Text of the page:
European Referendum

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European Referendum

Postby UnhappyRightFoot » 11 Jun 2016, 20:47

I thought I'd start this up so as not to clutter other threads with it should anyone want to discuss, debate or rant away!

As I posted earlier this year, my brother has produced a website with 6 essays on (mostly) the economics of the EU, but also Obama's involvement and a bit on the rise of Liberalism. He's also written a piece for the Australian Stretegic something or other which is being published on Tuesday. I've asked him to ping it over when it's done so I can have a read!

Anyways, for those who wish to read it - www.nothingtofear.co.uk

Happy for you to discuss/disagree (though it's mostly fact/stats based and not an emotional rant) but I warn you, I'm like a prowling lioness around (some of) my family so be careful.....!!!!! :wink: I hope you find it interesting/thought provoking, whichever side you are supporting!
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Re: European Referendum

Postby emzit » 12 Jun 2016, 00:43

Can I get back to basics and ask why is there a referendum?
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Re: European Referendum

Postby sabrina fair » 12 Jun 2016, 06:40

Emzt - there's a referendum because a section of the Conservatives are obsessed with, and hate, the EU. The rest of the country care far less about it, but as a sop to his party, Cameron promised them a referendum on whether we would stay in the EU if they won the election. They didn't expect to win, but they did. Hence an expensive and (IMO) unnecessary referendum on the issue.
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Re: European Referendum

Postby sabrina fair » 12 Jun 2016, 11:02

https://www.timeshighereducation.com/fe ... nst-brexit

An article with a perspectives from a few scholars (historians, economists, etc) in case anyone's interested.
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Re: European Referendum

Postby UnhappyRightFoot » 12 Jun 2016, 11:07

Sort of SF!

Labour actually promised a referendum when they were in government if there was a "treaty change". There was (the Lisbon Treaty), but they sold it to the UK public as something else in order to squirm out of holding a referendum.

I think there is a huge appetite for it amongst the general public. I'm not sure it's the best timing but it was promised and I'm delighted that politicians have stood by that promise at long last. We have a general election every 5 years to vote who runs the country, I do think it's only fair for us to have a say over whether we want the sort of EU we have running us (instead of those elected to the UK parliament). It is so far removed from what was set up 30 years ago, it needs revisiting.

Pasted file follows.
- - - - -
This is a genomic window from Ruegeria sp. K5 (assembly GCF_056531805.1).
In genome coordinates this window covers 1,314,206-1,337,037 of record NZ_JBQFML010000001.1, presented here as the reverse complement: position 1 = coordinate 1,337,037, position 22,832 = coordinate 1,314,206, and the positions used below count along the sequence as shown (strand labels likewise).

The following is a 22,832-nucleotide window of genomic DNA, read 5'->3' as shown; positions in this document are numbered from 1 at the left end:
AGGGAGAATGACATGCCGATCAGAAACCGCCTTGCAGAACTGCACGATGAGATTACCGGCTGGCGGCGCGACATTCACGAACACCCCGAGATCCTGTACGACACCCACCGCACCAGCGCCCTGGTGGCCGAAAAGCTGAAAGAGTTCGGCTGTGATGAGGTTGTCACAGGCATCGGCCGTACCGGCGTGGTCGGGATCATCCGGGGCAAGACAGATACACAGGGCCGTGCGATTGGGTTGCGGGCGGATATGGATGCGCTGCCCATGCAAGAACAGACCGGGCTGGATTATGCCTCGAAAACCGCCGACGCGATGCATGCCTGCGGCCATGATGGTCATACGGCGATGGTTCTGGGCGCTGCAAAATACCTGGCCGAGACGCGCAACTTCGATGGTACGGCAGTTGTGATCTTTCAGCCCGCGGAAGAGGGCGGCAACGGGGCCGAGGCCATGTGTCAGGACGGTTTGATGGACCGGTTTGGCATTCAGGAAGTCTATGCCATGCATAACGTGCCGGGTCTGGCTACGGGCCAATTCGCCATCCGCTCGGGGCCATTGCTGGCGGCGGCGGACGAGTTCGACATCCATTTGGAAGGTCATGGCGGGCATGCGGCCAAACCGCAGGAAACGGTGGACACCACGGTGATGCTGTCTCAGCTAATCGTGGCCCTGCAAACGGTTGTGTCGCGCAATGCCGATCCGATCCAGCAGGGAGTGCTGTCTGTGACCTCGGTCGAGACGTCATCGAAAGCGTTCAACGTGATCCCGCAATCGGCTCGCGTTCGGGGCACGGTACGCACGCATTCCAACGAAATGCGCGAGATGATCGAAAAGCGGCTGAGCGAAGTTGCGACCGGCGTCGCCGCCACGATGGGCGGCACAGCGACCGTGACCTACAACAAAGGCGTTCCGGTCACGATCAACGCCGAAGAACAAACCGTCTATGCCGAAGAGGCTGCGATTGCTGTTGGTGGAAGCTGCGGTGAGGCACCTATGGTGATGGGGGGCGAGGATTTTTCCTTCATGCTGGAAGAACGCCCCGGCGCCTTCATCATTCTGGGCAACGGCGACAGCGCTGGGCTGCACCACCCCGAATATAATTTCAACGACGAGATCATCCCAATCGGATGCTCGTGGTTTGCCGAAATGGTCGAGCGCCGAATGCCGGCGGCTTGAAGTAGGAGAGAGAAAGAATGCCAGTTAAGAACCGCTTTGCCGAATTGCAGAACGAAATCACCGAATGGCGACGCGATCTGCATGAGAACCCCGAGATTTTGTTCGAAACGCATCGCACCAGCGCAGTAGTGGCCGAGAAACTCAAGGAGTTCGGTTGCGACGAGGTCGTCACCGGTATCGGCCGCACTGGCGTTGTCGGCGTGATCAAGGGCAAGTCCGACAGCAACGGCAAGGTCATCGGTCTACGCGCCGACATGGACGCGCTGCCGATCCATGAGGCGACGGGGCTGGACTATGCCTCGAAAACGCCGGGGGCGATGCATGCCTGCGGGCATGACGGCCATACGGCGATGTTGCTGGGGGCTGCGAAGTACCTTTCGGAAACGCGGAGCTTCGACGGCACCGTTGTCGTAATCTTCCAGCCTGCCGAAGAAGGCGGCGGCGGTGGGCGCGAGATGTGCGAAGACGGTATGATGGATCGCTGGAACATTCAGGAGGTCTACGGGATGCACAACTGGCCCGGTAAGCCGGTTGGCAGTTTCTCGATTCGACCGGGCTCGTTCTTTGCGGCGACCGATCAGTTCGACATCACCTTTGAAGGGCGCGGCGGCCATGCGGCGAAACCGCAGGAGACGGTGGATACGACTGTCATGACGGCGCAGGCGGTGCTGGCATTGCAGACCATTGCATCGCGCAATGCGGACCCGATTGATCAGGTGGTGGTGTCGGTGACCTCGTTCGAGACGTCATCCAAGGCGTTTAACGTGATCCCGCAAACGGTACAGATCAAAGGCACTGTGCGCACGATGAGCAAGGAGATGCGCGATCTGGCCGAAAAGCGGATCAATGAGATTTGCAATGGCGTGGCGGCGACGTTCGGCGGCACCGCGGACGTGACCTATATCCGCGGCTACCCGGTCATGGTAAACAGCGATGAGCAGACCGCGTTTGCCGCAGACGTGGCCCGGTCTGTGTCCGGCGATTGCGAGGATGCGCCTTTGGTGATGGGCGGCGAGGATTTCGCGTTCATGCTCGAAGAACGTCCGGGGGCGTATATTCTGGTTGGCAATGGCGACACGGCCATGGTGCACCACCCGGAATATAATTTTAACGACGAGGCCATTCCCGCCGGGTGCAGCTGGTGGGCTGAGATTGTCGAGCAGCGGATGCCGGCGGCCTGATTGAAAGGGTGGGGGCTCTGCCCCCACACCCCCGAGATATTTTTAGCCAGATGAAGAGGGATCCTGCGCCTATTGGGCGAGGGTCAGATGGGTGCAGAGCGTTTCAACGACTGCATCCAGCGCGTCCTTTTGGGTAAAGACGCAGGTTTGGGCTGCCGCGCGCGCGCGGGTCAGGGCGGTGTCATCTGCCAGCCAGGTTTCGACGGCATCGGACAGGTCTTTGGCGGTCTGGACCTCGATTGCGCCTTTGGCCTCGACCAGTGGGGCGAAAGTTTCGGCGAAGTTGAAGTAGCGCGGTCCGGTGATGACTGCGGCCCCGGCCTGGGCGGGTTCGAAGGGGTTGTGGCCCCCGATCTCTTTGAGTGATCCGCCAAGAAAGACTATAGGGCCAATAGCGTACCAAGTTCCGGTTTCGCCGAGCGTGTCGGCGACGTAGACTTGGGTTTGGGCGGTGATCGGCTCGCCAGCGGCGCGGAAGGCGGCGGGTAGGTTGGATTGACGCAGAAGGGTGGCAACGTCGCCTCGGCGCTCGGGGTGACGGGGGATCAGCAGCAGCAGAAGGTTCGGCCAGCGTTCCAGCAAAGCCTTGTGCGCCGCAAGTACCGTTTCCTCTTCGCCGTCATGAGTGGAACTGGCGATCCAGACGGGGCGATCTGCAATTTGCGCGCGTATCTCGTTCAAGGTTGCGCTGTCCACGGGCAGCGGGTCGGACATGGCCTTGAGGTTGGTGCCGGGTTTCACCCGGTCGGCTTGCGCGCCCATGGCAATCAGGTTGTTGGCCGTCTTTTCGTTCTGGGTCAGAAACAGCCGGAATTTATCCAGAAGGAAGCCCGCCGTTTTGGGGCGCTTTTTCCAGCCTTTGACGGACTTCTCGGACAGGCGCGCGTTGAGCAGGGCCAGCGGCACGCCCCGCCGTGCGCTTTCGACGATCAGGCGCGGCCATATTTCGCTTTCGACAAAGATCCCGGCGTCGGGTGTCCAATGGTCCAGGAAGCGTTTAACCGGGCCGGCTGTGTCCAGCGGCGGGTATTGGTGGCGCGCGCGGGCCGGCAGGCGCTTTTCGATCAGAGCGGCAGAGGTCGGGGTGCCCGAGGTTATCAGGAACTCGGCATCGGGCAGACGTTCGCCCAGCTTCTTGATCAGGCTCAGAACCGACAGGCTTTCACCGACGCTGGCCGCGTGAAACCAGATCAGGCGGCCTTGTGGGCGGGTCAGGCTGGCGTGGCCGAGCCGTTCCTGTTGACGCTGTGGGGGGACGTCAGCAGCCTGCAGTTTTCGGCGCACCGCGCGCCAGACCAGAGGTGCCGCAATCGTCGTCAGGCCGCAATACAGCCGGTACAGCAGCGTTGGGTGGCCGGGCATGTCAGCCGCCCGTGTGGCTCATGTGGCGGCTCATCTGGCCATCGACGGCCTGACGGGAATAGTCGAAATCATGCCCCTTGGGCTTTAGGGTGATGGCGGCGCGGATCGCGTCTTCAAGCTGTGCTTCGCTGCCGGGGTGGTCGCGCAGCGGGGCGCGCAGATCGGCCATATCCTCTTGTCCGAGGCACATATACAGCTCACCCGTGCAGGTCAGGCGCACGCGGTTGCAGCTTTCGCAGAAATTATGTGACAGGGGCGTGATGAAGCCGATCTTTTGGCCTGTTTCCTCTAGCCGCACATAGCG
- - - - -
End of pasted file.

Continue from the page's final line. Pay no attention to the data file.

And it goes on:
I said it on the other thread, the electioneering has been dire and, from what I have heard on the TV (rather than what I have researched for myself) I have learned nothing, which is such a shame. They could have really engaged us, on both sides of the arguments, instead they have just come up with increasingly outlandish threats and forecasts which everyone is just bored of. I'm disappointed at how stupid the politicians are taking us for.

ETA - I also think that Labour would quite happily tear their party apart over this issue too. But they aren't really poking their heads above the parapet - instead, just letting the conservatives do all the legwork. Then, whichever way the vote goes, they won't look bad. Jeremy Corbyn certainly isn't a true believer and a lot of the EU goes against the grain of hard line labourites. It would be no bad thing if the conservatives do split, and the same goes for labour (I think, had their not been a referendum to distract everyone, this would be further down the track than it is). There should be New Labour, Old Labour, Conservatives and another party in the middle - perhaps a more effective and true liberal party, perhaps a New Conservatives, without the "Nasty Party" policies and reputation. 4 party politics would be far more interesting than what we have at the moment.
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Re: European Referendum

Postby LucyLastic » 12 Jun 2016, 16:27

Not a direct response to anyone, just a rant :-)